Questions and Answers: Cockermouth leasehold conveyancing
I am in need of some leasehold conveyancing in Cockermouth. Before I get started I want to be sure as to the unexpired term of the lease.
Assuming the lease is registered - and almost all are in Cockermouth - then the leasehold title will always include the short particulars of the lease, namely the date; the term; and the original parties. From a conveyancing perspective such details then enable any prospective buyer and lender to confirm that any lease they are looking at is the one relevant to that title.For any other purpose, such as confirming how long the term was granted for and calculating what is left, then the register should be sufficient on it's own.
Back In 2000, I bought a leasehold house in Cockermouth. Conveyancing and Britannia mortgage organised. I have received a letter from someone saying they have taken over the reversionary interest in the property. Attached was a demand for arrears of ground rent dating back to 1998. The conveyancing practitioner in Cockermouth who acted for me is not around.Do I pay?
The first thing you should do is contact the Land Registry to make sure that this person is in fact the new freeholder. There is no need to instruct a Cockermouth conveyancing firm to do this as it can be done on-line for £3. Rest assured that regardless, even if this is the rightful freeholder, under the Limitation Act 1980 the limitation period for recovery of ground rent is six years.
I am looking at a two flats in Cockermouth which have approximately forty five years unexpired on the lease term. Should I regard a short lease as a deal breaker?
A lease is a right to use the property for a prescribed time frame. As a lease shortens the saleability of the lease deteriorate and it becomes more expensive to acquire a lease extension. This is why it is generally wise to extend the lease term. Sometimes it is difficult to sell a property with a short lease as mortgage lenders may be reluctant to lend money on properties of this type. Lease extension can be a protracted process. We advise that you get professional assistance from a solicitor and surveyor with experience in this arena
I've recently bought a leasehold house in Cockermouth. Do I have any liability for service charges relating to a period prior to completion of my purchase?
In a situation where the service charge has already been demanded from the previous owner and they have not paid you would not usually be personally liable for the arrears. Strange as it may seem, your landlord may still be able to take action to forfeit the lease. It is an essential part of leasehold conveyancing for your conveyancer to ensure to have an up to date clear service charge receipt before completion of your purchase. If you have a mortgage this is likely to be a requirement of your lender.
If you purchase part way through an accounting year you may be liable for charges not yet demanded even if they relate to a period prior to your purchase. In such circumstances your conveyancer would normally arrange for the seller to set aside some money to cover their part of the period (usually called a service charge retention).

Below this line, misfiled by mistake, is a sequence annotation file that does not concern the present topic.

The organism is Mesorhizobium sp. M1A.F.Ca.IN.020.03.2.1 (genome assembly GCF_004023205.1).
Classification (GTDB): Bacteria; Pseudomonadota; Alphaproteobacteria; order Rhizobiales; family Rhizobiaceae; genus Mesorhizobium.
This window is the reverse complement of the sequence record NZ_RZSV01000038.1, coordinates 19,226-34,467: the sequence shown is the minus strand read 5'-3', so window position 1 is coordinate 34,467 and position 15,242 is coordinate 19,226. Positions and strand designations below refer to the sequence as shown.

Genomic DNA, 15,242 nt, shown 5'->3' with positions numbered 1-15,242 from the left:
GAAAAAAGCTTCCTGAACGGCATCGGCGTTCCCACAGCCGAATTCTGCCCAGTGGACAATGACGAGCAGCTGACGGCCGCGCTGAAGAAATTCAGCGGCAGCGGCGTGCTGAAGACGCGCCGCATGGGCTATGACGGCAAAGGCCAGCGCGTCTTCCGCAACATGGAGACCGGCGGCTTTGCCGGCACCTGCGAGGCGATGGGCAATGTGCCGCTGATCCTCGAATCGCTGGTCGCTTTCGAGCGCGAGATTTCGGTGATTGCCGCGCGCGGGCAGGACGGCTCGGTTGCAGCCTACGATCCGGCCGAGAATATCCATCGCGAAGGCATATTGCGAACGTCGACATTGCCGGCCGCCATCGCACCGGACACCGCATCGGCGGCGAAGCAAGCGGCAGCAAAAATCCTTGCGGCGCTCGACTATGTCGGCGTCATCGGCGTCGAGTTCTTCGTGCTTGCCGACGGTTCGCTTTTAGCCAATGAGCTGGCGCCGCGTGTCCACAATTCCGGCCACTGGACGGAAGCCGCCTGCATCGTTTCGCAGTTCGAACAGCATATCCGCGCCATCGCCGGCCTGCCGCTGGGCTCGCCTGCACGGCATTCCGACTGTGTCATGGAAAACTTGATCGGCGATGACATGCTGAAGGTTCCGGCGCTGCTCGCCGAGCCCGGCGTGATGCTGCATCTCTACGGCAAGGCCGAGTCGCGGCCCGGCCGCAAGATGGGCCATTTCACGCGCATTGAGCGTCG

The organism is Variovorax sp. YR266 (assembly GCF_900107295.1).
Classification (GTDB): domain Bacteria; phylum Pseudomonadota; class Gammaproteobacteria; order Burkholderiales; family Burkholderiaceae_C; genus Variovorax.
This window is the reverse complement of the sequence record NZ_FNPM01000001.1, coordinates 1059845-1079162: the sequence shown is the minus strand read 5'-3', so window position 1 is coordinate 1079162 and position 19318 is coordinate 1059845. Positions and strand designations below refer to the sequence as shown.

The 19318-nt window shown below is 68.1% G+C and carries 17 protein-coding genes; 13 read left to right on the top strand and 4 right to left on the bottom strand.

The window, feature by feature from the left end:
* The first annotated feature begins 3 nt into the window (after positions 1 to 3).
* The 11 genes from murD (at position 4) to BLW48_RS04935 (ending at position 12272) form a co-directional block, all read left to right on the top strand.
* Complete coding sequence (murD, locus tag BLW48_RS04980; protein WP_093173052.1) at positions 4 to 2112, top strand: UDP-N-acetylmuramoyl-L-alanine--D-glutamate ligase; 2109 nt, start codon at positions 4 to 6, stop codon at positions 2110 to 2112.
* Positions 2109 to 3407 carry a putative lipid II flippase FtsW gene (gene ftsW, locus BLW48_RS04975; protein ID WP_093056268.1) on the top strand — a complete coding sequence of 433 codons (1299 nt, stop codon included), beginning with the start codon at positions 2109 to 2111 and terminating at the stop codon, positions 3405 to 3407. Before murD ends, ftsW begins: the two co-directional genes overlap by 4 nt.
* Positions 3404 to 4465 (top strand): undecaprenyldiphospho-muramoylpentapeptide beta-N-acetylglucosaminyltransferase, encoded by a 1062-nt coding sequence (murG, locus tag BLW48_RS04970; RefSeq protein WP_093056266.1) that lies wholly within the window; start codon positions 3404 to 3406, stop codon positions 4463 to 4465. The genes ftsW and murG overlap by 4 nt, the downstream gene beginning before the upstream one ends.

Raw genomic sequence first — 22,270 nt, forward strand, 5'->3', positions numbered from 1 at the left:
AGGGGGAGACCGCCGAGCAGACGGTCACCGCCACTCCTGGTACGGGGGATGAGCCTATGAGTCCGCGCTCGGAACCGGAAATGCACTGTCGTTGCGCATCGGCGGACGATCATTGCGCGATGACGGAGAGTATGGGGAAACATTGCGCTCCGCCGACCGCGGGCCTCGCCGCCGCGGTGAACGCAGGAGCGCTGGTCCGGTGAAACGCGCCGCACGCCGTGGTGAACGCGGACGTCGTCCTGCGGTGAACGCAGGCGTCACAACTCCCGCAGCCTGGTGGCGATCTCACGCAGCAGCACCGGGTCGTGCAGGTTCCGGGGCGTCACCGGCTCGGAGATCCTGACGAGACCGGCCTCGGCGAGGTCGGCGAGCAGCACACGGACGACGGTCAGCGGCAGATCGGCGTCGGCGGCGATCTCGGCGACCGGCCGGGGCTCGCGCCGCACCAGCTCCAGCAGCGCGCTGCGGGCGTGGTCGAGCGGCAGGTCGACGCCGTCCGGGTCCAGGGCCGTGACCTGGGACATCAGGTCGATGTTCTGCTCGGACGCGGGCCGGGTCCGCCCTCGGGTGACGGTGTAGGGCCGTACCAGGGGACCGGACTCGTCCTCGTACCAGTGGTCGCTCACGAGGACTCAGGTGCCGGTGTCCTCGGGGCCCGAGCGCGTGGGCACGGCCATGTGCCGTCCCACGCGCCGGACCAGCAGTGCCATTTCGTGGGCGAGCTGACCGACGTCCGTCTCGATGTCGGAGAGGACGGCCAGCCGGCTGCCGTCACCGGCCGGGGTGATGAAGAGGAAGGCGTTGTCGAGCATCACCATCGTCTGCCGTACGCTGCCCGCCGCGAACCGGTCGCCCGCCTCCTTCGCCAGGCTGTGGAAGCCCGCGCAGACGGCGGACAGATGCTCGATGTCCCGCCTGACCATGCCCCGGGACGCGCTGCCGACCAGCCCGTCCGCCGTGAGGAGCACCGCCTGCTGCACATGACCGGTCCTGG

I am employed by a long established estate agency in Cockermouth where we have witnessed a few flat sales put at risk due to leases having less than 80 years remaining. I have been given contradictory information from local Cockermouth conveyancing firms. Please can you clarify whether the seller of a flat can commence the lease extension process for the buyer?
As long as the seller has been the owner for at least 2 years it is possible, to serve a Section 42 notice to commence the lease extension process and assign the benefit of the notice to the purchaser. This means that the proposed purchaser can avoid having to wait 2 years for a lease extension. Both sets of lawyers will agree to form of assignment. The assignment has to be done prior to, or at the same time as completion of the sale.
Alternatively, it may be possible to agree the lease extension with the freeholder either before or after the sale. If you are informally negotiating there are no rules and so you cannot insist on the landlord agreeing to grant an extension or transferring the benefit of an agreement to the buyer.
Cockermouth Leasehold Conveyancing - Examples of Queries before Purchasing
Who takes responsibility for maintaining and repairing the block?
Is anyone aware of any major works in the planning that will increase the maintenance charges?
Please note if it is fewer than 80 years it will impact the salability of the apartment. Check with your mortgage company that they are willing to lend given the lease term. Leases with fewer than 80 years remaining means that you will probably require a lease extension sooner rather than later and you need to have some idea of what this will be. Remember, in most cases you would be required to have owned the property for a couple of years in order to be legally able to carry out a lease extension.